So your keywords could be: development, studies, playtime, sports, T.V. and computer games, parents, physical, cricket. Using these keywords, you would have to associate them with each other, one after the other, right upto the end of your speech. At the beginning, you may be using a greater number of keywords, but as you progress in learning and remembering your ideas, you may be able to drop and reduce them to the bare required minimum. You will now be able to deliver your speech with confidence, without thinking of which word will follow the one that went before it.
Always on Time
Marked to Standard
If you wish to memorize this speech word for word, you will use the same method.
Memorising an Article:
William Lyon Phelps' said, "I divide all readers into two classes; those who read to remember and those who read to forget."
You may be reading an article of interest and there may be points that you wish to remember in that article. There are many readers who will not consciously make an effort to remember these points, even though they know that this information would help them later. However, if you wish to memorise these facts for future recall and use, you have to apply the same ââ‚¬Ëœlinkââ‚¬â„¢ method. You have to consciously choose the keywords in the article and link them, associate them in your mind in a funny way, and remember the article in this fashion.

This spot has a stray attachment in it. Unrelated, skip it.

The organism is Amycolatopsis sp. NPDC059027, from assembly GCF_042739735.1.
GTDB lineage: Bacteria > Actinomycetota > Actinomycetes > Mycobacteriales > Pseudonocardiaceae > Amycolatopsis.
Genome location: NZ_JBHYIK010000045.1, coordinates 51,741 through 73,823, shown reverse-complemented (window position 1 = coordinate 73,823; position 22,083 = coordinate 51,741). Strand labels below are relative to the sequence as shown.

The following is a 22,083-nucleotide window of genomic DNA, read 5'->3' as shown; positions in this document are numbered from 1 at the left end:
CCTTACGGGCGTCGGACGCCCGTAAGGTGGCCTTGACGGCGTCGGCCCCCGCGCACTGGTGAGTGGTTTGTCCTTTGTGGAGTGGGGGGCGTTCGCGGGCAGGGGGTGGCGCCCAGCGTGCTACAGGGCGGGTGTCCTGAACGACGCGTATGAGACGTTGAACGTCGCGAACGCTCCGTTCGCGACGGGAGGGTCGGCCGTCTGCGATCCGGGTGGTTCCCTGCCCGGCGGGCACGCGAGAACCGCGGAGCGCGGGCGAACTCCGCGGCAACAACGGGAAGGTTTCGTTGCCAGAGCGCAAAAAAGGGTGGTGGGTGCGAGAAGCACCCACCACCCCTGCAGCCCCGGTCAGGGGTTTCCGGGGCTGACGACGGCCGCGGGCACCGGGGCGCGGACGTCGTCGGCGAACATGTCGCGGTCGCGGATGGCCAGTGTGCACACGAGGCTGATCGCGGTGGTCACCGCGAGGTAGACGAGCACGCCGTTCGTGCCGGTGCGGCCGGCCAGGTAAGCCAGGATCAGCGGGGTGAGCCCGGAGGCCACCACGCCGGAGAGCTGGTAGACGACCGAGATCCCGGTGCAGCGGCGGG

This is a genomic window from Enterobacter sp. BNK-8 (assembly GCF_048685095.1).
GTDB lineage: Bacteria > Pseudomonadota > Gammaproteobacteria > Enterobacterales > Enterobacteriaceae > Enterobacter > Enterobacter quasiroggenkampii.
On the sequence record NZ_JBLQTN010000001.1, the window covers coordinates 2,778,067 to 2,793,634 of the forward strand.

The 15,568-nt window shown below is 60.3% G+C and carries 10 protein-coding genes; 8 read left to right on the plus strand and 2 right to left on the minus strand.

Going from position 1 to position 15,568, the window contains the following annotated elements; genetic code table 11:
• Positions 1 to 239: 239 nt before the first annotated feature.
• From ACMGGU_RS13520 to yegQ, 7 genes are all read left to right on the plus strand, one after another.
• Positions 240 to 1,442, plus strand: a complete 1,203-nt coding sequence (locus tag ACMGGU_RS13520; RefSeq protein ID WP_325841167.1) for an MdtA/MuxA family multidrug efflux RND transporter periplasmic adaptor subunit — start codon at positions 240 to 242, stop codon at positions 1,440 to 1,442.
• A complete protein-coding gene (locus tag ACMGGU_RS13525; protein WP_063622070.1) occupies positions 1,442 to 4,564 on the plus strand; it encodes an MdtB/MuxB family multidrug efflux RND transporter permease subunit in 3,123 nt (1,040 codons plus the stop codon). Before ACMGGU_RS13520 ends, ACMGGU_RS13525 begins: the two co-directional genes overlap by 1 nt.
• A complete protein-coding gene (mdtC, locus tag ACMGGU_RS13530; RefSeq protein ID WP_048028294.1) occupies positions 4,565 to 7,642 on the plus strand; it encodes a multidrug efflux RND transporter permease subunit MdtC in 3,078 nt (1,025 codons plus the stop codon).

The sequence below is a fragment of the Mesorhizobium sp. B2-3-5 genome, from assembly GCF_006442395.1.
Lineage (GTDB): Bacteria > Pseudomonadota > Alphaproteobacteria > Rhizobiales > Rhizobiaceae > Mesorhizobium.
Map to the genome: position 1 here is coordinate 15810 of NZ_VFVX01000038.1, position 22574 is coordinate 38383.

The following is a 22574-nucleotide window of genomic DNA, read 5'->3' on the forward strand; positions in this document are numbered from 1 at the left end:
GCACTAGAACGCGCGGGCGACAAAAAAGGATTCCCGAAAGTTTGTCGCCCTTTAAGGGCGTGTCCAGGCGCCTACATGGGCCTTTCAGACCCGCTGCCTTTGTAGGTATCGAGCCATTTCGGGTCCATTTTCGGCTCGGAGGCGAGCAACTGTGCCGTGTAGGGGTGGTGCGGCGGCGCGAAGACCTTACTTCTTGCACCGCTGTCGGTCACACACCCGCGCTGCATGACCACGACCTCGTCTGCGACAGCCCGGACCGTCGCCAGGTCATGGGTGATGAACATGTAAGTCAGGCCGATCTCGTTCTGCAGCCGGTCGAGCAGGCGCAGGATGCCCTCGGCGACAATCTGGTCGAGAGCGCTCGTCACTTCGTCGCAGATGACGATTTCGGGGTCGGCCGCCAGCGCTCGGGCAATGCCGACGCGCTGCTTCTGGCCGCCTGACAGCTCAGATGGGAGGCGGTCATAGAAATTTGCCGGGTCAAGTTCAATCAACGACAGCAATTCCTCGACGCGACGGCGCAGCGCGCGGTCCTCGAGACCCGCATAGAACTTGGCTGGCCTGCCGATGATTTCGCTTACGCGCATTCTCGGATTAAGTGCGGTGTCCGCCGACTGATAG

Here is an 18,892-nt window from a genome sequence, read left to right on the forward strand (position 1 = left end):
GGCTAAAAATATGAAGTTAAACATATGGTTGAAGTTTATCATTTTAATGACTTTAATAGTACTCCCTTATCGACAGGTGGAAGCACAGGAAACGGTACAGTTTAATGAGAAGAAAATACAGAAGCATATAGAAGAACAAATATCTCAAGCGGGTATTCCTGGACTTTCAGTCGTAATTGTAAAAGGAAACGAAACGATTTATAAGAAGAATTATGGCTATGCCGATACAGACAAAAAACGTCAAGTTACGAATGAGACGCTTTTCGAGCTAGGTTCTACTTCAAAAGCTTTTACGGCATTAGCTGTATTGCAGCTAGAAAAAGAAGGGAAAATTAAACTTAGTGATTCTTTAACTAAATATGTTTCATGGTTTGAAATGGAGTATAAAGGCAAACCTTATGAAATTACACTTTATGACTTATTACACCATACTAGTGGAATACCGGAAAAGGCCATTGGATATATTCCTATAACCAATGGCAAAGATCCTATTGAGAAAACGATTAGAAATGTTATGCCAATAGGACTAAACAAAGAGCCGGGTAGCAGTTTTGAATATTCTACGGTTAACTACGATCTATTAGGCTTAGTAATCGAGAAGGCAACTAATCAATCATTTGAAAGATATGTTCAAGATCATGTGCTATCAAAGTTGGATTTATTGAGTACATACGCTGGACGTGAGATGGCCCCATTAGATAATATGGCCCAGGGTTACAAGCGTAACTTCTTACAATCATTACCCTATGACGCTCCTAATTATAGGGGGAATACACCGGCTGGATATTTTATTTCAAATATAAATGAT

Remembering Lyrics and Scripts:
Lyrics have to be remembered word for word, but the keyword and link method can work here as well, helping you to initially remember which line follows the one before. You will need to practice it more for thoroughness.
In the case of a play, to memorise your cues in a play, you can
associate the last word of the other actor's line to the first
word of your line. Even if your cue tells you that you must
perform an action, instead of speaking a line, you can still
Remembering Stories and Anecdotes:
"A good storyteller is a person who has a good memory and hopes other people haven't."
It may often happen that you have heard a story or a joke, but find that you cannot remember it when you wish to retell it. Take a word from the story or joke (perhaps the punch line) as the keyword to help you remember it. If there are several stories that you have heard and want to remember them all, you would have to make a list of the keywords pertaining to each story. Linking them to each other would help you remember the stories in sequence. An alternative here would be to use the Peg system.
To remember a story like this: A Flying Saucer landed in India. Out stepped a creature from outer spaceââ‚¬"brushed himself off with one of his many arms, looked around with the one large, central eye, and kept his antennae alert. He finally approached a petrol pump, walked over to the petrol pump, saluted, and demanded, "Take me to your President"!
Your key word could be: flying saucer or creature from outer space or petrol pump. Any one of these words would make you recall the story.